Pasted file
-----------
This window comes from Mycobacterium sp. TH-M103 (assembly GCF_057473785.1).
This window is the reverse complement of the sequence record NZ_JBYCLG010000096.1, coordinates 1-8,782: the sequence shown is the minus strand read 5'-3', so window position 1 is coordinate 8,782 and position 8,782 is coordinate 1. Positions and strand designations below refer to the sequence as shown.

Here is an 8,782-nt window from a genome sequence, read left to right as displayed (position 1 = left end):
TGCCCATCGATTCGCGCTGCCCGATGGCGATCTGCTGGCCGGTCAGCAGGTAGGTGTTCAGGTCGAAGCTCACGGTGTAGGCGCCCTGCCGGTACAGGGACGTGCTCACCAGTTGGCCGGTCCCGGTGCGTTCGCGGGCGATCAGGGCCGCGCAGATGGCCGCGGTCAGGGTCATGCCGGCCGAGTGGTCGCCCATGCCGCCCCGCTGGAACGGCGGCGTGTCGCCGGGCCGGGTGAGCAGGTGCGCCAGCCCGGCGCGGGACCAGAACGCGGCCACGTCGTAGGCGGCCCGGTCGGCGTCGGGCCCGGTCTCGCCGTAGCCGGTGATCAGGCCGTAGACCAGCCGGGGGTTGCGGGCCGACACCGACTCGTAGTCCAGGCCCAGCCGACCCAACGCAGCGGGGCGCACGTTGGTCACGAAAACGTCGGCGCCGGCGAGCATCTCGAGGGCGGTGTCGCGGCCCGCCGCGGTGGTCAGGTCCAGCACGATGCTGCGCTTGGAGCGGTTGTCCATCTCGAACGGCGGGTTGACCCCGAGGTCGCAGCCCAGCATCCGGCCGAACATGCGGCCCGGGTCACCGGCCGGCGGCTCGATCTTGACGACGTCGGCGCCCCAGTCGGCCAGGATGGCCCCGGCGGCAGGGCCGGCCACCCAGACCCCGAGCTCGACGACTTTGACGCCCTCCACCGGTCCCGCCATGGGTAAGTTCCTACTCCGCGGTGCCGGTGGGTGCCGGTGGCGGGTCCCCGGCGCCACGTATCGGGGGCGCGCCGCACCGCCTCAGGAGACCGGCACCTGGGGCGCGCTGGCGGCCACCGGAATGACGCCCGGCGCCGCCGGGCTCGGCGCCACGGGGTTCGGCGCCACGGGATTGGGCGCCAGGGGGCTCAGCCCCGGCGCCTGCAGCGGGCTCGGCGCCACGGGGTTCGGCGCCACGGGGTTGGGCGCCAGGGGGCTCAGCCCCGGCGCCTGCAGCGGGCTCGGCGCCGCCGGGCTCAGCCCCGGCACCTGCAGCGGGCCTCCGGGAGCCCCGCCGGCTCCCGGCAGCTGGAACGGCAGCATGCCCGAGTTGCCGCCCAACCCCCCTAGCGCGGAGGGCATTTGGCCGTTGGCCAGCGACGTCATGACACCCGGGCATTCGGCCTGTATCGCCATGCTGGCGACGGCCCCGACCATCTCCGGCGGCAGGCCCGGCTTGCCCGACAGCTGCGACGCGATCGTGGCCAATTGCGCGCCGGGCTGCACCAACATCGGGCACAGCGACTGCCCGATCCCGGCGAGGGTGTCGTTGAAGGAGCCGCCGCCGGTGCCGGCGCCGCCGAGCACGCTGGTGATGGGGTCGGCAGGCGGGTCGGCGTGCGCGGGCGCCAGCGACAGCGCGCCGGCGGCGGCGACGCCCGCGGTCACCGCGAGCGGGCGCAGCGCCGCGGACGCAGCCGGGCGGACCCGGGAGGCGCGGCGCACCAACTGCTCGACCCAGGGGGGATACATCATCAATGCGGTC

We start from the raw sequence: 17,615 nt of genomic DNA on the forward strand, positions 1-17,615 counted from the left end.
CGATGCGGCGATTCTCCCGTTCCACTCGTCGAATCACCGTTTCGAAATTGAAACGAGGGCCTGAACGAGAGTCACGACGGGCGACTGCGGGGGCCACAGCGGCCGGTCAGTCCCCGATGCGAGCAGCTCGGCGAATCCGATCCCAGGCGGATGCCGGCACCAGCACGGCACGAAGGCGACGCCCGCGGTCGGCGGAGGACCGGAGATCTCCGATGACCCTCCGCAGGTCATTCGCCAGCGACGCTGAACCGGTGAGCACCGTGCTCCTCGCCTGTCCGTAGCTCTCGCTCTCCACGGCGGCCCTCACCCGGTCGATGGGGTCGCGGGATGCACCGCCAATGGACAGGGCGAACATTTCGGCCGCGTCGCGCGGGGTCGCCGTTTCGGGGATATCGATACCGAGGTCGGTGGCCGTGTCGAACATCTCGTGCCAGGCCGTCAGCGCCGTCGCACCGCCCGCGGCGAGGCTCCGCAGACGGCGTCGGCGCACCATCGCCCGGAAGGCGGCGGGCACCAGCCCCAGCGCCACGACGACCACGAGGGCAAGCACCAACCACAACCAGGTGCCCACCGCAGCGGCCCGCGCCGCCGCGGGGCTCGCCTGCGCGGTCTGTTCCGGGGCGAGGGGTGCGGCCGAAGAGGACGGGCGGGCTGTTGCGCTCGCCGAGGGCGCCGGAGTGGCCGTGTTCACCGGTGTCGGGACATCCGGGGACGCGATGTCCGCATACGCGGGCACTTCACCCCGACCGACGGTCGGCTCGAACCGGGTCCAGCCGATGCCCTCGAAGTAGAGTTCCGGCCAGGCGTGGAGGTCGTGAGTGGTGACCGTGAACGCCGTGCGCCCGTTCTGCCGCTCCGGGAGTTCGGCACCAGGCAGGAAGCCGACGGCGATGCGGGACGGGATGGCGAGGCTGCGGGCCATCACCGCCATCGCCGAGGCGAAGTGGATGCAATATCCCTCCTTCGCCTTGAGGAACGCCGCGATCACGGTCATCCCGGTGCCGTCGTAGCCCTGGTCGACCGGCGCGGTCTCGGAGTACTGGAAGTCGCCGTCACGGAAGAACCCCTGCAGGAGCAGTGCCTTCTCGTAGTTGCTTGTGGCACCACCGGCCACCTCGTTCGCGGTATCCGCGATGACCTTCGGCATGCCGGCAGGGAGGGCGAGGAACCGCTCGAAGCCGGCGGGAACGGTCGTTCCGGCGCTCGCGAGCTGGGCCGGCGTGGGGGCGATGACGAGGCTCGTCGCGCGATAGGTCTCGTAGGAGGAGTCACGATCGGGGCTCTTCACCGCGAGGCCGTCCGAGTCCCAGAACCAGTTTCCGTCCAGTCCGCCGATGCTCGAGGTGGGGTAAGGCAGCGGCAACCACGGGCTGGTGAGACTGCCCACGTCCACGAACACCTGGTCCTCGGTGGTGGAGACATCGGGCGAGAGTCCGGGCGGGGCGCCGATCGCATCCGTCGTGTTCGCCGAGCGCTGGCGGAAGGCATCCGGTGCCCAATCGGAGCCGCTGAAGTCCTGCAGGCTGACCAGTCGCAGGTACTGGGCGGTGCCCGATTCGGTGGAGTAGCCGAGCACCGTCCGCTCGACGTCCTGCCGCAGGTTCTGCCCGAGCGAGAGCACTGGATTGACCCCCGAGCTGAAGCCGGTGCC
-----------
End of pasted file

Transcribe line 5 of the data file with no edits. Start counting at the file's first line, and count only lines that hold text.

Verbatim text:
We start from the raw sequence: 17,615 nt of genomic DNA on the forward strand, positions 1-17,615 counted from the left end.